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Looking at the Hall-of-Fame Ballot: Bobby Abreu

Does Bobby Abreu belong in the Hall-of-Fame?

The Low Bar (or the Harold Baines Test):

Regular readers will know that my first test for any player to be included in the Hall-of-Fame is what I call the “Harold Baines Test.” In short, a player must have a lifetime WAR (Baseball-Reference) above that of Harold Baines. If the player’s lifetime WAR is below that of Baines, it is my opinion that he does not belong in the Hall-of-Fame. Ranked by WAR, Harold Baines comes in as the 552nd best player of all-time with a WAR of 38.7. This is the low bar. There are literally hundreds of players better than Baines who are not in the Hall-of-Fame. We have no business electing players who rank lower than Baines.

The good news for Bobby Abreu is that his WAR (60.0) blows away that of Harold Baines. Abreu is 189th all-time.

With the Low Bar Test passed, let’s examine Abreu’s candidacy a little more in detail.

Awards, Honors, and the Like:

It seems logical to assume that a Hall-of-Fame player would have received a good deal of honors and awards during his playing days.

Unfortunately, this category is one that does not help Abreu’s cause.

Bobby Abreu was an All-Star only twice in his twice in his 18 year career. Abreu also won only one Gold Glove. He won one Silver Slugger Award and never won an MVP.

Abreu also didn’t often lead the league in any categories. The following are his only league leading totals:

1999 – Led the National League in triples (11)

2001, 2005 – Led the National League in games played (162)

2002 – Led the National League in doubles (50)

In his career, Abreu hit .300 or better in six seasons. That’s very good.

He hit 30 or more homers only twice. That’s not so great for a player with his profile looking at the Hall-of-Fame.

All of this, combined, seems rather lacking for a Hall-of-Famer.


This category also does not help Bobby Abreu.

He ended his career shy of 3,000 hits. He was actually shy of 2,500 hits with 2,470.

He didn’t hit 300 homers – ending with 288.

Abreu’s lifetime batting average wasn’t .300. Instead, he finished at .291.

For a career, Abreu put up a 291/.395/.475 slash line with 288 homers, 1,363 RBI’s, 574 doubles, and 2,470 hits. Bobby Abreu was a very very very good player. He just wasn’t great.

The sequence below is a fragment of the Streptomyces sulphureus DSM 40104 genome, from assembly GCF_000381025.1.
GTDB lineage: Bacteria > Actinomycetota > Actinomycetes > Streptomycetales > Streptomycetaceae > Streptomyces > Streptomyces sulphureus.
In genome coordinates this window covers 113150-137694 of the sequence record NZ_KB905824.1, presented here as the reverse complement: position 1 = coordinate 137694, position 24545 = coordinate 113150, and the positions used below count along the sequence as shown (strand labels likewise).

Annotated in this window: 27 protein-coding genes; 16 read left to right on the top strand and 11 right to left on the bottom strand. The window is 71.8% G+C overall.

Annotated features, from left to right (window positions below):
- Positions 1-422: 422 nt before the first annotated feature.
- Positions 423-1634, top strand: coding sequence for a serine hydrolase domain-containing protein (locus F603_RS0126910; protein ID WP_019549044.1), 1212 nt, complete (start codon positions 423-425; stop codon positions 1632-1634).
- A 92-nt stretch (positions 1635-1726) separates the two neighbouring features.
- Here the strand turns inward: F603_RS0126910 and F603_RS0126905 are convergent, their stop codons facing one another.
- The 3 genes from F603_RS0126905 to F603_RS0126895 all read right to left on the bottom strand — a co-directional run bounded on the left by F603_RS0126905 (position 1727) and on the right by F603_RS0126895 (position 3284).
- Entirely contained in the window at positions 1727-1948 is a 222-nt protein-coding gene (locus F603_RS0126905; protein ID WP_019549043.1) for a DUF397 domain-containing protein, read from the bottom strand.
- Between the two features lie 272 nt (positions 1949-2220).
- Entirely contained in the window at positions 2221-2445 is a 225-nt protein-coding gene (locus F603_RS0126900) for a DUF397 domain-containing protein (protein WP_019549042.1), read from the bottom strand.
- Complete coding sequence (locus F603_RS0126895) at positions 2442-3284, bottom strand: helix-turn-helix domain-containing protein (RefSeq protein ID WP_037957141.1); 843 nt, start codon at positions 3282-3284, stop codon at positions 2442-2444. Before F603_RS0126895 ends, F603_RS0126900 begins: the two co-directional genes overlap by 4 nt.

JAWS By Position:

We have to ask, is Bobby Abreu the best outfielder, as ranked by JAWS, who is not yet in the Hall-of-Fame?

This ranking actually supports Abreu’s case, at least a bit.

Bobby Abreu ranks as the 20th best right fielder in baseball history if ranked by JAWS. That’s something.

Abreu ranks above Dave Winfield and Vlad Guerrero among modern players and a host of older players including Enos Slaughter, Willie Keeler, Sam Rice, Kiki Cuyler, and Chuck Klein. This would indicate that including Abreu in the Hall wouldn’t be a bad thing. He ranks among or ahead of some Hall-of-Famers by this metric.

Next, we look at the players ranked above Abreu by JAWS. This doesn’t help his cause. The players ranked above Abreu who are not in the Hall-of-Fame are: Joe Jackson (not eligible), Dwight Evans, Reggie Smith, Ichiro Suzuki (not yet eligible), and Sammy Sosa. This, unfortunately, gives us pause.

Reggie Smith? Is Reggie Smith a Hall-of-Famer? I don’t think so. I also know that a lot of people are high on Dwight Evans as a Hall-of-Famer right now. He was good, very good, but when he played, most people didn’t say, “There is Dewey Evans. He’s a future Hall-of-Famer.” (I just was looking through some old Yankees yearbooks. In some they would list the stars from the other teams that the Yankees would be playing. The yearbook listed Jim Rice, Fred Lynn, and Carl Yastrzemski as players fans should come out to see play. The yearbooks didn’t mention Evans.)

No, the JAWS test doesn’t help ol’ Bobby Abreu at all.

Most Similar Players:

Baseball Reference lists the ten most similar players to each MLB player for their career. For Bobby Abreu, the ten most similar players to his career are not Hall-of-Famers. None. Zero.

The most similar players were all very good, but none have reached baseball’s hallowed halls. These players are: Luis Gonzalez, Bernie Williams, Dwight Evans, Garret Anderson, Torii Hunter, Dave Parker, Chili Davis, Steve Finley, Johnny Damon, and Vada Pinson.

That’s a collection of very good outfielders.

That’s not a collection of Hall-of-Famers.


Bobby Abreu was a Yankee for two and a half seasons. He his .295/43/243 as a Yankee. He was a fun player to have on the team. I liked Bobby Abreu.

He was a very good Yankee. He was a very good baseball player.

But Bobby Abreu was not a Hall-of-Famer.


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